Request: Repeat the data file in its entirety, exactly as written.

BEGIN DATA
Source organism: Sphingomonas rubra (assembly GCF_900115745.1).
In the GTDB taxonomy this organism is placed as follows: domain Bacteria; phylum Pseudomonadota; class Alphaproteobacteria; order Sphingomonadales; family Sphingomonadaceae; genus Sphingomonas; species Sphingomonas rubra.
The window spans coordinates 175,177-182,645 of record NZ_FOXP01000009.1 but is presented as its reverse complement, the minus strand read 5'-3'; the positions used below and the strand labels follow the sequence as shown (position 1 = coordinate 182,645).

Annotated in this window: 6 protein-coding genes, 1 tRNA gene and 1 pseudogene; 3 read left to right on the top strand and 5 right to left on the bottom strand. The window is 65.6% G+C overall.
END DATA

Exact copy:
Source organism: Sphingomonas rubra (assembly GCF_900115745.1).
In the GTDB taxonomy this organism is placed as follows: domain Bacteria; phylum Pseudomonadota; class Alphaproteobacteria; order Sphingomonadales; family Sphingomonadaceae; genus Sphingomonas; species Sphingomonas rubra.
The window spans coordinates 175,177-182,645 of record NZ_FOXP01000009.1 but is presented as its reverse complement, the minus strand read 5'-3'; the positions used below and the strand labels follow the sequence as shown (position 1 = coordinate 182,645).

Annotated in this window: 6 protein-coding genes, 1 tRNA gene and 1 pseudogene; 3 read left to right on the top strand and 5 right to left on the bottom strand. The window is 65.6% G+C overall.